The A.V. Club's Scores

For 7,050 reviews, this publication has graded:
  • 50% higher than the average critic
  • 3% same as the average critic
  • 47% lower than the average critic
On average, this publication grades 2.5 points lower than other critics. (0-100 point scale)
Average Movie review score: 61
Highest review score: 100 Ponyo
Lowest review score: 0 Soul Men
Score distribution:
7050 movie reviews
  1. Cheers and many happy returns to Garner as she makes her first starring film role. She's the real deal. But jeers to every other aspect of 13 Going On 30.
  2. Like "Elysium," this rusty A.I. story is basically just "District 9" with a new coat of paint; it’s distinguished only by the jabbering, irritating personality of its title character.
  3. If it weren’t for the costumes, the basic plot could be mistaken for a 19th-century version of "The Postman Always Rings Twice" or "Double Indemnity."
  4. The formalities of the period dialogue and a wavering, inexplicable accent test him (Tatum) beyond his limits, and the film isn't thoughtful or original enough to survive it.
  5. In spite of a little bit of sex and a lot of strong profanity, Ordinary Sinner is pretty reminiscent of an old Afterschool Special.
  6. Contains all the elements of a satisfying teen genre picture, but they've been compromised out of existence.
  7. As documentary moviemaking, though, Ellis and Mueller's work falls a little flat.
  8. The Rehearsal, director Alison Maclean’s first feature since the 1999 Denis Johnson adaptation Jesus’ Son, is such a hodgepodge of arthouse references, arch distancing effects, and emotionally vacant wide-screen compositions that one could easily mistake it for an awkward debut film.
    • 45 Metascore
    • 50 Critic Score
    Olsen, so good in "Martha Marcy May Marlene," is stuck playing a judgmental scold, while Wolff waves a video camera around and insists he wants to be Werner Herzog.
  9. Three Stars works best as straight-up food-porn.
  10. More disappointingly, the entire cast seems less committed than they were the first time out.
  11. The movie feels bloodless, and not just because the gore is muted and computerized to stay within the boundaries of a PG-13 rating.
  12. Most of the content of this film is wheel-spinning or conscious setup for the final installment, and that feels apparent at every melodramatic moment.
  13. So doggedly ordinary that it constantly teeters on the edge of tedium.
  14. Like the film itself, Ruffalo and Aniston exacerbate a bad, unfeasible idea with clumsy execution, exerting a whole lot of energy and effort for very little payoff.
  15. The many shots of characters operating devices with remote controls will do little to quiet the complaints that the films have started to resemble video games, and the same can be said of the proliferating digital effects.
  16. Had it been easier to comprehend at the beginning, there's no telling how bad Premonition might have been.
  17. Smith emerges as this subtlety-impaired film's most intriguingly ambiguous character, at times an acid-tongued shrew and at others a bluntly righteous truth-teller. The liveliness of her performance helps ensure that while Married is stiffly written, didactic, and whiplash-inducing in its tonal shifts, it's also very seldom dull.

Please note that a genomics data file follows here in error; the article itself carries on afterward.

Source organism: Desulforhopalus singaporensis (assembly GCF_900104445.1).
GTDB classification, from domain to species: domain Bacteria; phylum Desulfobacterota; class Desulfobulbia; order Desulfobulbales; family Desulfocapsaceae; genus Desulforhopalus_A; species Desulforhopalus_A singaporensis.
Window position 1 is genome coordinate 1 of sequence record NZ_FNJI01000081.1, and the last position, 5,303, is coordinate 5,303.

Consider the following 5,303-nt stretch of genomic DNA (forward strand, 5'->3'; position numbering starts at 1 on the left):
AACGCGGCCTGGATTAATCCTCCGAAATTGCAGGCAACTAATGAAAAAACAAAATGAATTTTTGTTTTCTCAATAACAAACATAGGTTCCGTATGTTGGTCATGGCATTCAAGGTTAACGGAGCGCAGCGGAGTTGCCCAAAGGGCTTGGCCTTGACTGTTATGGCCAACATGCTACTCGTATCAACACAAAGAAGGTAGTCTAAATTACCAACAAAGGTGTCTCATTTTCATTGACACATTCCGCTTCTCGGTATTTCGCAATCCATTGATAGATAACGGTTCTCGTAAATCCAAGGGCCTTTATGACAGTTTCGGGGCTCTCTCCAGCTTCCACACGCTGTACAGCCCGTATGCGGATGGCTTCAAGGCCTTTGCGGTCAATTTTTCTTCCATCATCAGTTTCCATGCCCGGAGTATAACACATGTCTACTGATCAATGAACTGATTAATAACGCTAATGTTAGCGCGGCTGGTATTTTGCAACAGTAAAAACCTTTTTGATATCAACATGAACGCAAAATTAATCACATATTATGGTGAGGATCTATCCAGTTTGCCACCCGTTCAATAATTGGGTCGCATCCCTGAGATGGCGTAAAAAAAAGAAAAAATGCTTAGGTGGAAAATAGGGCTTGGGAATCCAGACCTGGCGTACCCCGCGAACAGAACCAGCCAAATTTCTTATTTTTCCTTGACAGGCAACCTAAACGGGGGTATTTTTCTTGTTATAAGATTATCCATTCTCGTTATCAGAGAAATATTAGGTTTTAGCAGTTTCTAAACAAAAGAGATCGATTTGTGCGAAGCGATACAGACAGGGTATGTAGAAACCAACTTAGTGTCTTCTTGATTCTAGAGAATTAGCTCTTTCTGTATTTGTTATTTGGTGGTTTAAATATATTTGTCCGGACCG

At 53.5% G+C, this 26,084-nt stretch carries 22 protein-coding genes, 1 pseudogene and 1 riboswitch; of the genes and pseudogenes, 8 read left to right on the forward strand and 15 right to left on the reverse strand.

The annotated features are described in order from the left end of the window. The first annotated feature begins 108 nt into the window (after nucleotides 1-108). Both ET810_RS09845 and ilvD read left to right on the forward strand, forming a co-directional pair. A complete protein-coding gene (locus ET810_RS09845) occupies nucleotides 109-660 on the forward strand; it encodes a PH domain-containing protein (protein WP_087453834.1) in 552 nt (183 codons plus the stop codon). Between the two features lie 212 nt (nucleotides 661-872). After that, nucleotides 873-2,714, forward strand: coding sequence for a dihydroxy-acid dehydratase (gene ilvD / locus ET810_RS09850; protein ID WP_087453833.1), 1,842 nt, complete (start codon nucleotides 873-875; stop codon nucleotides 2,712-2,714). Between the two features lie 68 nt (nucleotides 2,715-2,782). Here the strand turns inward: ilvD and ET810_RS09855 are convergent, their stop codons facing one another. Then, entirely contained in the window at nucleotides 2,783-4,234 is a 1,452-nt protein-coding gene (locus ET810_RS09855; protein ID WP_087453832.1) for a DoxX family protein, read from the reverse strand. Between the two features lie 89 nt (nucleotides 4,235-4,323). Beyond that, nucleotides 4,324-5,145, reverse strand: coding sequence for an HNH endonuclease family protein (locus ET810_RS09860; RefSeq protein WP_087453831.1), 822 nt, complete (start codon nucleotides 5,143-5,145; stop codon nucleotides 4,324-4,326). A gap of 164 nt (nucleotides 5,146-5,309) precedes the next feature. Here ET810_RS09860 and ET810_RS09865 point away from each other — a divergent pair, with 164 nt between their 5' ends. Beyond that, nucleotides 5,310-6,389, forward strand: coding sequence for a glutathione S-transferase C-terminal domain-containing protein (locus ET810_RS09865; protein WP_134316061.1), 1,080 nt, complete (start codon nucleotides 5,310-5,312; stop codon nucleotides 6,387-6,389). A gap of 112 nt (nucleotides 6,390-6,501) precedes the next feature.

• 64 Metascore
    • 50 Critic Score
    Adds up to another prefab youth-culture event and a mediocre movie.
  18. Directors Jennifer Flackett and Mark Levin deliver some eye-catching fantasy sequences in the early scenes, but the film grows more mundane and the tone more uneven as it goes on.
  19. The documentary is fair-minded but vague, and disturbing only when it describes the cat-killing in gruesome detail...Someone should take another crack at this story. Call it "The Art Of Killing Of A Movie."
  20. More speculative than deeply felt.
  21. A second-act forest fire proves a handy metaphor for Tautou’s slowly burning rage at confinement. Yet while it seems thematically apt, it’s also wholly out of place in this static, emotionless saga, which is defined less by zealous feeling than by a dull, decorous air of respectability.
  22. Like a distracted driver constantly missing his highway exit, Collide keeps passing on opportunities for action in favor of patience-straining exposition.
  23. Spectacularly, unimpeachably, relentlessly preposterous.
  24. There are indications scattered throughout Coco Before Chanel of a major designer quietly and persistently honing her craft, but most of the film could exist without the Chanel name and still smell like the same perfume.
  25. The film is grotesque and bizarre without ever really being funny, and while the sight of Mikkelsen as a nebbishy loser is initially bracing, the novelty wears off fast, leaving little else.
  26. There's too much missing from Josh Koury's documentary Standing By Yourself to call it a great film, but it contains some undeniably riveting, visceral moments.
  27. The outline of a snappy relationship comedy is here, and Bell is talented enough to make one. Maybe next time she’ll commit to it.
  28. Saw III may be the best of the trilogy; hopefully, it'll encourage its makers to wrap the franchise on a relatively high note.

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